Thanksgiving and Gratitude – Can We Be Thankful For Waste, Problems, and Mistakes?

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I'm reposting this from Thanksgiving Week, 2018… see below.

First, please check out these other Thanksgiving-themed posts:


The Original Blog Post from 2018

I'm grateful that I had the chance, on Monday, to spend the day with a health system. I'm grateful that they were interested in Lean and continuous improvement. I'm grateful that we had fun together, doing some exercises that help us learn and reflect about continuous improvement (Kaizen) and performance measures.

Why do I sound so grateful? Is my tone a bit different than usual? Perhaps.

I do complain a lot. I complain about bad service or inconsistent service from airlines… but I am grateful that they get me there safely.

It's Thanksgiving week in the United States. It's a reminder to be grateful for what we have and for the opportunity to get together with family and friends.

At the hospital, a chaplain shared a Thanksgiving poem on the theme of being grateful.

It struck a chord with me.

As a Lean practitioner, it's easy to focus on the waste… the problems… the gaps. We think about what could be and the “ideal state.” We strive for perfection and it's easy to lose sight of what we have.

In healthcare, we might have (or usually do have) broken processes, but we have wonderful, caring, hardworking people. We can be grateful for that… while striving to create better workplaces and perfect patient care. People shouldn't have to work so hard to fight bad systems… and nobody should be harmed by medical errors.

I'm grateful that I'll get time on Tuesday with the Louise H. Batz Patient Safety Foundation as they honor and recognize people who are making great contributions to patient safety (I'll get to that again in February 2023). The videos on this page are inspiring. We can be grateful for those patient safety heroes who are of service to others.

Here is that poem, which is online as “author unknown.”


Be thankful that you don't already have everything you desire.
If you did, what would there be to look forward to?

Be thankful when you don't know something,
for it gives you the opportunity to learn.

Be thankful for the difficult times.
During those times you grow.

Be thankful for your limitations,
because they give you opportunities for improvement.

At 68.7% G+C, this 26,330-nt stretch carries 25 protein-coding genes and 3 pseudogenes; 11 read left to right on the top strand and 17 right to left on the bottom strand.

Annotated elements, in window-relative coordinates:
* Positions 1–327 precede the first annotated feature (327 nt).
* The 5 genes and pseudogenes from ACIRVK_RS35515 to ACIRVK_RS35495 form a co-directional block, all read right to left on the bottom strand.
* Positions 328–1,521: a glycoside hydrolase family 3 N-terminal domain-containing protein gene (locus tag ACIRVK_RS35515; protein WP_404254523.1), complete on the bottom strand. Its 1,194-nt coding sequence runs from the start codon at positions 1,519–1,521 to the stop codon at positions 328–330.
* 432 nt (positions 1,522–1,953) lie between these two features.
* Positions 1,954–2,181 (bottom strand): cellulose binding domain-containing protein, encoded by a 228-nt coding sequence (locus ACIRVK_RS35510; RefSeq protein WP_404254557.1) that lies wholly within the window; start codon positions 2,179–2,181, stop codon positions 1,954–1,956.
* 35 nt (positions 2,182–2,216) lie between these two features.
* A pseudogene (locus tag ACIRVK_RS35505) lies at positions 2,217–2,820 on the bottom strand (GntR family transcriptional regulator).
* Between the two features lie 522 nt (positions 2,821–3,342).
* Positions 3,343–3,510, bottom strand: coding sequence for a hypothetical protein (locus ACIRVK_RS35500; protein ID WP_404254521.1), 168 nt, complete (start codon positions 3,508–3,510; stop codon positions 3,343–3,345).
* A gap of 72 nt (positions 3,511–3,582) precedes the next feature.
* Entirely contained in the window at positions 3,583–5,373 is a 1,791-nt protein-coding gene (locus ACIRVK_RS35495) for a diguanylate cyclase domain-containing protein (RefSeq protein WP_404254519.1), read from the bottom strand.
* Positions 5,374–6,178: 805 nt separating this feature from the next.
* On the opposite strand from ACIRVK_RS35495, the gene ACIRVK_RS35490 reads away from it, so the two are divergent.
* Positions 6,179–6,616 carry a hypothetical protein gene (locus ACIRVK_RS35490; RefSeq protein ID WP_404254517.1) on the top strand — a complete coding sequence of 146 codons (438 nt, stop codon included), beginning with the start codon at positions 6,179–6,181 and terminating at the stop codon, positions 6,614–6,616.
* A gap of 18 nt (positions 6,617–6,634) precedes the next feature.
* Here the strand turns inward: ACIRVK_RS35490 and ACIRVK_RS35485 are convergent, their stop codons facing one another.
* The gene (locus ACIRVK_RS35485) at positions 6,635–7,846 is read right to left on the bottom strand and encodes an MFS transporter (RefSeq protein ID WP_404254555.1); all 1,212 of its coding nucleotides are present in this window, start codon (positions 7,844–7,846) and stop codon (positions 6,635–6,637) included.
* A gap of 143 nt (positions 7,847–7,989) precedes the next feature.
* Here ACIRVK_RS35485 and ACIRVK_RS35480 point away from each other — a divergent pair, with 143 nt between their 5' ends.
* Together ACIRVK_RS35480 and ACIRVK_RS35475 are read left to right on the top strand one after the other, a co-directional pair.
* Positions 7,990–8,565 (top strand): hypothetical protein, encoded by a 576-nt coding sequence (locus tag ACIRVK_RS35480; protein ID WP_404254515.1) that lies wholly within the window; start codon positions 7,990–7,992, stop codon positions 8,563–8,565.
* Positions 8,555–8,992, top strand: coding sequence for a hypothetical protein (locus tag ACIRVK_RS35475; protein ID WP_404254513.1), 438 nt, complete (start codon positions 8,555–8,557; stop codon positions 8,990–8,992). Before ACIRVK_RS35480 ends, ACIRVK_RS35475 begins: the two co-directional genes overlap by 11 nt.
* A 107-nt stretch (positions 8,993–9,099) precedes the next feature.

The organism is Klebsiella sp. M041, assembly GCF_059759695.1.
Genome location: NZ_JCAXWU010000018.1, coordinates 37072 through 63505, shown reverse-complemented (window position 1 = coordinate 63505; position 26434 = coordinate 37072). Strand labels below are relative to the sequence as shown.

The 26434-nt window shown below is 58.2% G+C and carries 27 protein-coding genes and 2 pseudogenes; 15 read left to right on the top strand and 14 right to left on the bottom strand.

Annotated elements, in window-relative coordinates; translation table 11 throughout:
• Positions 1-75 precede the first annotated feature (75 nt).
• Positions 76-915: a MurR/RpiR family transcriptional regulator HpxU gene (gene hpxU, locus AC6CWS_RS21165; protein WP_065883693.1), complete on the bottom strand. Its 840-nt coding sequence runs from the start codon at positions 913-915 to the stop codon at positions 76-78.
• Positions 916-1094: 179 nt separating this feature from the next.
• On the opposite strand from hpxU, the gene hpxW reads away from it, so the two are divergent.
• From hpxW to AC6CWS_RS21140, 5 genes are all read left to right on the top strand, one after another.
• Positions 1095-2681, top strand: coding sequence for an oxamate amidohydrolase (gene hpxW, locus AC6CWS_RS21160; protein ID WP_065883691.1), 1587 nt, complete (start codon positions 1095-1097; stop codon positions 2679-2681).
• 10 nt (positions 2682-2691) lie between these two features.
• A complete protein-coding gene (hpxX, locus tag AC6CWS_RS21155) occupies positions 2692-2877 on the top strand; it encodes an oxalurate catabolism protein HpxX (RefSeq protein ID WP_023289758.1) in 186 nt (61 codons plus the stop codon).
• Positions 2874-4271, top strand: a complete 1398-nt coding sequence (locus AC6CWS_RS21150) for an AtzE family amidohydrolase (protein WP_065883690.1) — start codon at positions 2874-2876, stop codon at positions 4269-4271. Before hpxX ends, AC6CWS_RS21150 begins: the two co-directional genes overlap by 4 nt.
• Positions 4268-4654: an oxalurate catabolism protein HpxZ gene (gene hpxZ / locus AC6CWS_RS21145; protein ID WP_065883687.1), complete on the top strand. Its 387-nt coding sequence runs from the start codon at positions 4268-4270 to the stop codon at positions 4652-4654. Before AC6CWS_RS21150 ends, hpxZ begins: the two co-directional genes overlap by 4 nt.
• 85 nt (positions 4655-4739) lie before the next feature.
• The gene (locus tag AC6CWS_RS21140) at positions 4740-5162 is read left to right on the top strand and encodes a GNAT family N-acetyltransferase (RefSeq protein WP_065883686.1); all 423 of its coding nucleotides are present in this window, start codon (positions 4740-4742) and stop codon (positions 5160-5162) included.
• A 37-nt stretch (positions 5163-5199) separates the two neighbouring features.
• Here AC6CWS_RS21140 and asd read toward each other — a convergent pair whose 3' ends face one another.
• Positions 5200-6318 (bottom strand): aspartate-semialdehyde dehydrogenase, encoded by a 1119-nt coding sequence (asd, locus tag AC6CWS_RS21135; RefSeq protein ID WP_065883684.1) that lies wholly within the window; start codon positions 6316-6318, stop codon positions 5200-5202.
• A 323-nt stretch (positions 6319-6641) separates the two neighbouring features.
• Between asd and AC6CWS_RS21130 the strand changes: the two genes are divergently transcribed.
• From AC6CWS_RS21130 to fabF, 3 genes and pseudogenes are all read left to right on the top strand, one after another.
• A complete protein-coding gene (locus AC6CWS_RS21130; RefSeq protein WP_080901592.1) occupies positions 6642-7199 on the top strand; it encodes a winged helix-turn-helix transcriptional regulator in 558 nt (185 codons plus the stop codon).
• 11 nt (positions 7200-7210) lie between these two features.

Be thankful for each new challenge,
because it will build your strength and character.

Be thankful for your mistakes.
They will teach you valuable lessons.

Be thankful when you're tired and weary,
because it means you've made a difference.

It's easy to be thankful for the good things.
A life of rich fulfillment comes to those who
are also thankful for the setbacks.

Gratitude can turn a negative into a positive.
Find a way to be thankful for your troubles,
and they can become your blessings.


Thinking of the first two lines… should we be grateful for the waste? I won't feel grateful for it in the sense of, “Well, it's job security.” Waste and bad workplace systems cause a lot of harm — bad outcomes for patients and bad health for employees.

I guess we can be grateful for the challenge in that it helps us grow and develop ourselves so we can be better in the future — and better serve others.

We can be cognizant of our limitations, as nobody is perfect. We can be thankful for our limitations if it inspires us to improve and strive to be better.

It's really hard to be thankful for mistakes and fatigue… but I think the poem is right in saying that it's easy to be thankful for successes.

2022 Edit: I've learned that I can be thankful for mistakes, as have my guests on the “My Favorite Mistake” podcast.

I guess I'll continue to reflect on this over the long holiday weekend… can we learn to be thankful for our troubles and see them as blessings?

What do you think?

Happy Thanksgiving!

2022 Edit: Why did I make the mistake of using so many ellipses in my post?


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Mark Graban
Mark Graban is an internationally-recognized consultant, author, and professional speaker, and podcaster with experience in healthcare, manufacturing, and startups. Mark's new book is The Mistakes That Make Us: Cultivating a Culture of Learning and Innovation. He is also the author of Measures of Success: React Less, Lead Better, Improve More, the Shingo Award-winning books Lean Hospitals and Healthcare Kaizen, and the anthology Practicing Lean. Mark is also a Senior Advisor to the technology company KaiNexus.

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